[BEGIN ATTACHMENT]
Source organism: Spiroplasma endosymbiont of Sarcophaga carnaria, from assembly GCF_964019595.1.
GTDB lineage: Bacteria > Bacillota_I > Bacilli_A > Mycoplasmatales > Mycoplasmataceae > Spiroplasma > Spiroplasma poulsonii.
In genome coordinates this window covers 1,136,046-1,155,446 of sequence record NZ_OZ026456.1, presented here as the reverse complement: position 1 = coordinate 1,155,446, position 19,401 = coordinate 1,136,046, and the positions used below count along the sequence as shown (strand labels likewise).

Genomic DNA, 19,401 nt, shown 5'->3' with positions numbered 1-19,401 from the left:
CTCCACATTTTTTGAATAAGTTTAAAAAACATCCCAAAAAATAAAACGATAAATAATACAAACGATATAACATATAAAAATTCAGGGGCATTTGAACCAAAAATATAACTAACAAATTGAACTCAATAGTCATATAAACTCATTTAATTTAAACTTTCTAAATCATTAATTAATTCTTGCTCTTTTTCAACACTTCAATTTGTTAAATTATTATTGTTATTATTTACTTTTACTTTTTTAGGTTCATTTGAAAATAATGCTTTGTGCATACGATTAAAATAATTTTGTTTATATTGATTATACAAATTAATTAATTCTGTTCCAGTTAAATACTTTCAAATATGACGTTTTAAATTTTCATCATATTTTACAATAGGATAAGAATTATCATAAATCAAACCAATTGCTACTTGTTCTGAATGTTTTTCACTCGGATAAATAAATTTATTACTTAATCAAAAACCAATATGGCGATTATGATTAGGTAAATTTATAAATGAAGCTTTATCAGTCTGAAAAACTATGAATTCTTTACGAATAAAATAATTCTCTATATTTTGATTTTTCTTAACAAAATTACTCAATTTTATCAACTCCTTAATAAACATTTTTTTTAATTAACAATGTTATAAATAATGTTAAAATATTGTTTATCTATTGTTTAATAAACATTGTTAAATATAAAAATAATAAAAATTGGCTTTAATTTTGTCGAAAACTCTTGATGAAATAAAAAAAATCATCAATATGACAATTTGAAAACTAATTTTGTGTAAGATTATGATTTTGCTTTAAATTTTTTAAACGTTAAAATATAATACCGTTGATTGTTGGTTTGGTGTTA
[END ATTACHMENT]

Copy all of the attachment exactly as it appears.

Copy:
Source organism: Spiroplasma endosymbiont of Sarcophaga carnaria, from assembly GCF_964019595.1.
GTDB lineage: Bacteria > Bacillota_I > Bacilli_A > Mycoplasmatales > Mycoplasmataceae > Spiroplasma > Spiroplasma poulsonii.
In genome coordinates this window covers 1,136,046-1,155,446 of sequence record NZ_OZ026456.1, presented here as the reverse complement: position 1 = coordinate 1,155,446, position 19,401 = coordinate 1,136,046, and the positions used below count along the sequence as shown (strand labels likewise).

Genomic DNA, 19,401 nt, shown 5'->3' with positions numbered 1-19,401 from the left:
CTCCACATTTTTTGAATAAGTTTAAAAAACATCCCAAAAAATAAAACGATAAATAATACAAACGATATAACATATAAAAATTCAGGGGCATTTGAACCAAAAATATAACTAACAAATTGAACTCAATAGTCATATAAACTCATTTAATTTAAACTTTCTAAATCATTAATTAATTCTTGCTCTTTTTCAACACTTCAATTTGTTAAATTATTATTGTTATTATTTACTTTTACTTTTTTAGGTTCATTTGAAAATAATGCTTTGTGCATACGATTAAAATAATTTTGTTTATATTGATTATACAAATTAATTAATTCTGTTCCAGTTAAATACTTTCAAATATGACGTTTTAAATTTTCATCATATTTTACAATAGGATAAGAATTATCATAAATCAAACCAATTGCTACTTGTTCTGAATGTTTTTCACTCGGATAAATAAATTTATTACTTAATCAAAAACCAATATGGCGATTATGATTAGGTAAATTTATAAATGAAGCTTTATCAGTCTGAAAAACTATGAATTCTTTACGAATAAAATAATTCTCTATATTTTGATTTTTCTTAACAAAATTACTCAATTTTATCAACTCCTTAATAAACATTTTTTTTAATTAACAATGTTATAAATAATGTTAAAATATTGTTTATCTATTGTTTAATAAACATTGTTAAATATAAAAATAATAAAAATTGGCTTTAATTTTGTCGAAAACTCTTGATGAAATAAAAAAAATCATCAATATGACAATTTGAAAACTAATTTTGTGTAAGATTATGATTTTGCTTTAAATTTTTTAAACGTTAAAATATAATACCGTTGATTGTTGGTTTGGTGTTA